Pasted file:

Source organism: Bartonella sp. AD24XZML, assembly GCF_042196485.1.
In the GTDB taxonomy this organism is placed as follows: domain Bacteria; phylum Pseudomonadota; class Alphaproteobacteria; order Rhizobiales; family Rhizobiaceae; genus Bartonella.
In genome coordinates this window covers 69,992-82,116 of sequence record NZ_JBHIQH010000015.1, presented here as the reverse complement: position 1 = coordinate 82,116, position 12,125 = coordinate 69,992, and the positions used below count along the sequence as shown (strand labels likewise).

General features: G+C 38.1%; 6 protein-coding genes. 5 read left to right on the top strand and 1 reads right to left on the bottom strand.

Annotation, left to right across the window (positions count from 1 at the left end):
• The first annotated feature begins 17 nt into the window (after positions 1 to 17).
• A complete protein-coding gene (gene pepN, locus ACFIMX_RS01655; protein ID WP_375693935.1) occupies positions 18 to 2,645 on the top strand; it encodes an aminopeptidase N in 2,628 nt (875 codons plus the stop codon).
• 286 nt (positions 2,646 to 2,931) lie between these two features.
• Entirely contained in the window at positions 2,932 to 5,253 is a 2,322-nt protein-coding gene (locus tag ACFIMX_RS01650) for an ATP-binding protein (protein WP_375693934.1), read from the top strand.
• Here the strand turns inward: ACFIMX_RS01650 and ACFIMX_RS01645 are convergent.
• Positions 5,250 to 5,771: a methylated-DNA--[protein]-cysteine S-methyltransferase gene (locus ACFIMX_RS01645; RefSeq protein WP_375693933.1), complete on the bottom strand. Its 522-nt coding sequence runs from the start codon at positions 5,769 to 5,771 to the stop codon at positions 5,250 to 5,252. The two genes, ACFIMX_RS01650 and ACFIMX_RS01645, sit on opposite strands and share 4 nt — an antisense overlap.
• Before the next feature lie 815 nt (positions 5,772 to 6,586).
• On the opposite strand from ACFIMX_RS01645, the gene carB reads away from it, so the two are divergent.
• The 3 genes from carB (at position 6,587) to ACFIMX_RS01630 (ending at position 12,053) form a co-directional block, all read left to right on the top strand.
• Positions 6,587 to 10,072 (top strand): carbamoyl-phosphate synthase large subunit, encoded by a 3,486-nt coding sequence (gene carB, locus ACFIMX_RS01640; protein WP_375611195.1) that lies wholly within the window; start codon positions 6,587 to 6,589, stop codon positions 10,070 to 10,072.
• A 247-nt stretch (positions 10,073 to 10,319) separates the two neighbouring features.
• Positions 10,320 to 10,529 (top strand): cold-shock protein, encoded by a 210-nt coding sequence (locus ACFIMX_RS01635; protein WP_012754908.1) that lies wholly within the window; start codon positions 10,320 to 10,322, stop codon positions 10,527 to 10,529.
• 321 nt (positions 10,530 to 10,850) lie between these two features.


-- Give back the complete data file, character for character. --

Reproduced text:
Source organism: Bartonella sp. AD24XZML, assembly GCF_042196485.1.
In the GTDB taxonomy this organism is placed as follows: domain Bacteria; phylum Pseudomonadota; class Alphaproteobacteria; order Rhizobiales; family Rhizobiaceae; genus Bartonella.
In genome coordinates this window covers 69,992-82,116 of sequence record NZ_JBHIQH010000015.1, presented here as the reverse complement: position 1 = coordinate 82,116, position 12,125 = coordinate 69,992, and the positions used below count along the sequence as shown (strand labels likewise).

General features: G+C 38.1%; 6 protein-coding genes. 5 read left to right on the top strand and 1 reads right to left on the bottom strand.

Annotation, left to right across the window (positions count from 1 at the left end):
• The first annotated feature begins 17 nt into the window (after positions 1 to 17).
• A complete protein-coding gene (gene pepN, locus ACFIMX_RS01655; protein ID WP_375693935.1) occupies positions 18 to 2,645 on the top strand; it encodes an aminopeptidase N in 2,628 nt (875 codons plus the stop codon).
• 286 nt (positions 2,646 to 2,931) lie between these two features.
• Entirely contained in the window at positions 2,932 to 5,253 is a 2,322-nt protein-coding gene (locus tag ACFIMX_RS01650) for an ATP-binding protein (protein WP_375693934.1), read from the top strand.
• Here the strand turns inward: ACFIMX_RS01650 and ACFIMX_RS01645 are convergent.
• Positions 5,250 to 5,771: a methylated-DNA--[protein]-cysteine S-methyltransferase gene (locus ACFIMX_RS01645; RefSeq protein WP_375693933.1), complete on the bottom strand. Its 522-nt coding sequence runs from the start codon at positions 5,769 to 5,771 to the stop codon at positions 5,250 to 5,252. The two genes, ACFIMX_RS01650 and ACFIMX_RS01645, sit on opposite strands and share 4 nt — an antisense overlap.
• Before the next feature lie 815 nt (positions 5,772 to 6,586).
• On the opposite strand from ACFIMX_RS01645, the gene carB reads away from it, so the two are divergent.
• The 3 genes from carB (at position 6,587) to ACFIMX_RS01630 (ending at position 12,053) form a co-directional block, all read left to right on the top strand.
• Positions 6,587 to 10,072 (top strand): carbamoyl-phosphate synthase large subunit, encoded by a 3,486-nt coding sequence (gene carB, locus ACFIMX_RS01640; protein WP_375611195.1) that lies wholly within the window; start codon positions 6,587 to 6,589, stop codon positions 10,070 to 10,072.
• A 247-nt stretch (positions 10,073 to 10,319) separates the two neighbouring features.
• Positions 10,320 to 10,529 (top strand): cold-shock protein, encoded by a 210-nt coding sequence (locus ACFIMX_RS01635; protein WP_012754908.1) that lies wholly within the window; start codon positions 10,320 to 10,322, stop codon positions 10,527 to 10,529.
• 321 nt (positions 10,530 to 10,850) lie between these two features.